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Virtualization

A meeting place to discuss and get support about different virtualization technologies and architectures

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Latest Activity: May 11, 2016

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VMWare Engineering job opportunities

Started by Austin LeSage Oct 21, 2015.

HCC vsphere training(VCP) in May

Started by omgparticle Mar 31, 2010.

What virtualization software is your organization using? 7 Replies

Started by Attila Seress. Last reply by ashley Mar 22, 2010.

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Comment by Joel M. Leo on January 23, 2010 at 12:46pm
@ Mark Gilbert's comment regarding MS licensing and hyper-v: Windows Server 2008 licensing allows 1 instance of the Standard os running in hyper-v on a host machine. That host machine, as long as its doing nothing other than running hyper-v and related services (failover clustering for instance) can be running under the same license. MS calls this the 1+1 license for Standard.

Under Enterprise, MS allows for up to 4 instances in hyper-v plus the os running the hyper-v services. This they term the 1+4 license.

You can have a bunch of vms running in hyper-v simultaneously, as long as you have the appropriate number of licenses. For example, you could have 5 instances of 2008 Standard running in hyper-v with 5 copies of the Standard license: 5 for each of the virtual instances - the license for the physical machine is not necessary as long as its doing nothing other than providing virtualization related services.

The 90 days you refer to is only for moving an existing license from one machine to another. If the hardware permanently dies then licenses can be moved sooner than that.

Hope this helps clarify some of the licensing issues =)
Comment by Attila Seress on October 15, 2009 at 12:29pm
You could probably virtualiza another windows machine in there...
Comment by omgparticle on October 15, 2009 at 9:46am
I used Xen on CentOS for a bit and it was pretty straight forward. Currently I am trying out kvm (I liked the ease of what I read on it's live migration to other servers that run different processors-(*but have not tried that yet), also liked it being included in kernel, and since redhat took it over I figured I should look into it- it's a bit new/fresh and mainly command line tools that I've seen so far (also shares virt-manager). Also have an aix side of the house so I hope to experiment with the powervm when I can.

Downloaded that Hyper V yesterday but it gave an error/failed saying something about the vbscript.dll file after the installation seemed done and it was trying to kick off the config program. I also once downloaded the vmware hypervisor but had issues with it to after installation. Maybe I'll get around to trying those both again one day when I have the time and another server.
Comment by Mark Gilbert on October 14, 2009 at 10:51pm
Brian. I couldn't agree more!
Comment by Mark Gilbert on October 14, 2009 at 7:47pm
Oracle VM, Sun VM, Citrix Xen and even Hyper V to a point are all based on the Xen open source Hyper Visor. Hence my contention that the hyper visor will become a commodity. The true battle ground are the features. Most corporate customers will want software support, true H/A (fault tolerance), high end management features, and DR/COOP capabilities. If you just running the hyper visor on your home pc, open source Xen is great.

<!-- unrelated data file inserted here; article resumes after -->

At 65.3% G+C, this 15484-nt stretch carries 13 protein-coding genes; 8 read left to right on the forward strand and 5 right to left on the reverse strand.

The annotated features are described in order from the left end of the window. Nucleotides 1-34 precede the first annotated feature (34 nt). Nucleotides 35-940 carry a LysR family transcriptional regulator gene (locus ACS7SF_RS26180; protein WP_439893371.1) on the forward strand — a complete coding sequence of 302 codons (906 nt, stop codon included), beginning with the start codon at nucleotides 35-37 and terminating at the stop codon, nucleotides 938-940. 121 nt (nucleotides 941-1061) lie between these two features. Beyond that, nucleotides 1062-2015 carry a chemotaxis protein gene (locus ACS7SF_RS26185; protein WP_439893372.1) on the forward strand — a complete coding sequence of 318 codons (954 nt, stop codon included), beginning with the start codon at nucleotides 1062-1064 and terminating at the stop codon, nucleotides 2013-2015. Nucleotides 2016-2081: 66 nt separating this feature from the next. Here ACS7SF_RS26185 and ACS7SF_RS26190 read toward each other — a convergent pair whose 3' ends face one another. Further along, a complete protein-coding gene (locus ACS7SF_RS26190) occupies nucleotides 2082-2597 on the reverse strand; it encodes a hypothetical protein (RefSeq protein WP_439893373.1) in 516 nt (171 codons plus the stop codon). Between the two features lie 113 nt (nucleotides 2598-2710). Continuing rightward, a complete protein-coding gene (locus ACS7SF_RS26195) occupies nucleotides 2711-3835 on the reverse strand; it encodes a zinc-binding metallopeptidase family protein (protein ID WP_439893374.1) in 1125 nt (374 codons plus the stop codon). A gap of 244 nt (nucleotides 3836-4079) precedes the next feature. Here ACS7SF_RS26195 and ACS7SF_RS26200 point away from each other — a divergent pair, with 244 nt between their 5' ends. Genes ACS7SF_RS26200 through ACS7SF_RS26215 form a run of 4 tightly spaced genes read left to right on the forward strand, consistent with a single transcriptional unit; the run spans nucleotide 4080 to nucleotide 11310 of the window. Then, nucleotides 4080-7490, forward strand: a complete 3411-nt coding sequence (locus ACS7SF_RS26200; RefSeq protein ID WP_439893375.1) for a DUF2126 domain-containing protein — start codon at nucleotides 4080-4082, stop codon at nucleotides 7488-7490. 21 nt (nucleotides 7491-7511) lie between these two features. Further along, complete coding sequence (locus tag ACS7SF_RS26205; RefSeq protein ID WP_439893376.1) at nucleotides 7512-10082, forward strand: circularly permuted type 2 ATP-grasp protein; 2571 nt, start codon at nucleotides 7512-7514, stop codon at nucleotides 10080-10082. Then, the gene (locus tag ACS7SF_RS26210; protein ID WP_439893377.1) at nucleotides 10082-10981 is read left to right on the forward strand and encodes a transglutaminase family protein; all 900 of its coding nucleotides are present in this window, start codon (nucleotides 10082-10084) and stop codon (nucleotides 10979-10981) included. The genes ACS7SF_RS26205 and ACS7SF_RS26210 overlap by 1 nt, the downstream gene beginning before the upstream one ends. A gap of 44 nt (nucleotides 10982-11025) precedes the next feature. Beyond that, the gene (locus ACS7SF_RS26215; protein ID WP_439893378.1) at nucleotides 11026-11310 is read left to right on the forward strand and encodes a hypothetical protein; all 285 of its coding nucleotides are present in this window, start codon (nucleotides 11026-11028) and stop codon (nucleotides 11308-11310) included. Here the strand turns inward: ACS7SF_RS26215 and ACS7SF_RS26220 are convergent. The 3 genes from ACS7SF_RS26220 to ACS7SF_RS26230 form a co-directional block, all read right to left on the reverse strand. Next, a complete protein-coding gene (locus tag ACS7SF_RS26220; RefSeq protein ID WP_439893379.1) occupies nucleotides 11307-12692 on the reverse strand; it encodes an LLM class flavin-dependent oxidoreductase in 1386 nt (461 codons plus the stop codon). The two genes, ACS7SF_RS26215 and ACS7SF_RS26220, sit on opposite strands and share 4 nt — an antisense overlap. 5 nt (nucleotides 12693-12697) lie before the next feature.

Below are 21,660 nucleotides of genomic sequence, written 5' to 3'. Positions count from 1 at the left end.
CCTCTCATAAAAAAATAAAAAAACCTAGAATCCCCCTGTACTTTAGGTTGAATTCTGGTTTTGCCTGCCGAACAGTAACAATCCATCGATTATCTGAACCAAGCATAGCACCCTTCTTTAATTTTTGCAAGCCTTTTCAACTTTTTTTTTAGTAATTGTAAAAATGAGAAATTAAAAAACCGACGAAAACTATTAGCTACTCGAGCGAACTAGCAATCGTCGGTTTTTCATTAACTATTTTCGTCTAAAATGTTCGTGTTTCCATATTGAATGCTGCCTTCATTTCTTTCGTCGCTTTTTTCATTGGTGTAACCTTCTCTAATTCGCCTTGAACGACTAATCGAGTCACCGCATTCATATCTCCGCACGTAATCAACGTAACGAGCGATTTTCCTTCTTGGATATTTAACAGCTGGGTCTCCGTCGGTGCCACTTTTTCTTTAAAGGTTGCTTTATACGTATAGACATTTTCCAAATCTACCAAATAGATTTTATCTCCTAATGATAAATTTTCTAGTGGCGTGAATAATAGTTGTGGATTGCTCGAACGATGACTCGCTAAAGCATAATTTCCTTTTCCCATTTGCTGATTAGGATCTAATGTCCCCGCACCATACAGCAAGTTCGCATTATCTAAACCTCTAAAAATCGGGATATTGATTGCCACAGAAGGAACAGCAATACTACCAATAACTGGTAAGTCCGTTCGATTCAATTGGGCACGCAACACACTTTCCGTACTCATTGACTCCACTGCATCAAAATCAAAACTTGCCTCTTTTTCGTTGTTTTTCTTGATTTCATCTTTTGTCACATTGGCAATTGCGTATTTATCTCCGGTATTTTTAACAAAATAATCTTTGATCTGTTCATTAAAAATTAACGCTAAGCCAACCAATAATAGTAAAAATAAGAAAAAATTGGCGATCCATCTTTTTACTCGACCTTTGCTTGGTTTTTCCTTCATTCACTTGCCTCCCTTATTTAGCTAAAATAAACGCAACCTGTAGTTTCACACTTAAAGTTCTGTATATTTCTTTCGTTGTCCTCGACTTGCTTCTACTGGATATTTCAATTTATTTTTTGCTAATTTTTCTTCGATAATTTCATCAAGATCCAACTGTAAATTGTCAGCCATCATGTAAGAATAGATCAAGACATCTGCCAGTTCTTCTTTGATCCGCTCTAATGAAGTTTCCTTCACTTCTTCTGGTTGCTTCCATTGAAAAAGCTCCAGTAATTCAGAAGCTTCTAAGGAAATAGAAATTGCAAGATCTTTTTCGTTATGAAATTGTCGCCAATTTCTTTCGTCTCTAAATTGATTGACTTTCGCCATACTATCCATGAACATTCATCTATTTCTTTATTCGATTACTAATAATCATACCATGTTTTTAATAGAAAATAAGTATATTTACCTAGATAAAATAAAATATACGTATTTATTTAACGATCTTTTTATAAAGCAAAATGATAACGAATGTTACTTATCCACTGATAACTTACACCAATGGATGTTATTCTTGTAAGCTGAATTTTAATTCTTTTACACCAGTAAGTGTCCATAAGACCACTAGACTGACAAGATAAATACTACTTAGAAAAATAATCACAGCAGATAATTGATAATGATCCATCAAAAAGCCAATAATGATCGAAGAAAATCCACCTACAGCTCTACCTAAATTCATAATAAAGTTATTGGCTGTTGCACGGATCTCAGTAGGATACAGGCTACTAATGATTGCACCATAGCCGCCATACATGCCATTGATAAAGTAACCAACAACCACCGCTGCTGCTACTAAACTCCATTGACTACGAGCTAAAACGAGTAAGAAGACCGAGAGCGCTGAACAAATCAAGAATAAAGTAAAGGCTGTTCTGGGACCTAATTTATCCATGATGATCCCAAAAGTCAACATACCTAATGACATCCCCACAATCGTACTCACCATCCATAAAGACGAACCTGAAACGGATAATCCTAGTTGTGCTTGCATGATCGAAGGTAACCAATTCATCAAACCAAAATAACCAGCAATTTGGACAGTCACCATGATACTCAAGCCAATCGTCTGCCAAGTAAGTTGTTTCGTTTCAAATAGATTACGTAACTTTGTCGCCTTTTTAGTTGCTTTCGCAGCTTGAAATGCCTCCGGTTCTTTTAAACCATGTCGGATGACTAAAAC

Comment by Attila Seress on October 14, 2009 at 2:29pm
Thanks Mark for your dedication!

Honestly, I'm more of a Microsoft guy myself but I've become more excited by linux since they've matured the gui and improved the lamp architecture (mostly mysql). Hyper V (virtualization) is the last frontier MS hasn't really dominated so I'm just wondering where this is all going...
Comment by Mark Gilbert on October 14, 2009 at 2:20pm
I will punt that question to my Microsoft Guru Kelly. I just invited him to join the Hui and I will have him bring his much more in depth knowledge to this thread and give you an answer.
Comment by Attila Seress on October 14, 2009 at 1:24pm
Well, having dealt with terminal server in the past, nt 3.51 and 4.0 terminal server edition was fine until they brought out the terminal server licensing server - not sure if it was for server 2000 but it was certainly for 2003 server. It's like they got you hooked while they figured out their bugs and then did heavy licensing enforcement one the product matured.

Does hyper v support applying patches to a single image of the OS that multiple thin clients can connect to (like citrix)?

From what I remember, hyper v only supported suse enterprise linux. Would you happen to know if it's been expanded to any other distro?
Comment by Mark Gilbert on October 14, 2009 at 12:22pm
I wish there was an easy answer to that. Hyper V comes free on all MS server licenses. That being said, if you want to be in "technical compliance" with the terms and conditions of the MS server license, you are only allowed to move one VM or physical machine every 90 days. You have to have the Data Center license in order run multiple vm's on one single machine. The versions are identical, it is just about licensing. The same is true of VMware btw. Most people are running VMware on standard MS server licenses. That "technically" is illegal and in violation of the MS server license agreement. Once again, you need Data Center to "legally" run windows on vmware. Now, is MS going to enforce that certain clause? Your guess is as good as mine.
Comment by Attila Seress on October 14, 2009 at 11:06am
The citrix licensing makes it a bit cost prohibitive for the small to medium sized business ( <20 workstations). I don't know much about hyper v pricing. What's it like?
 

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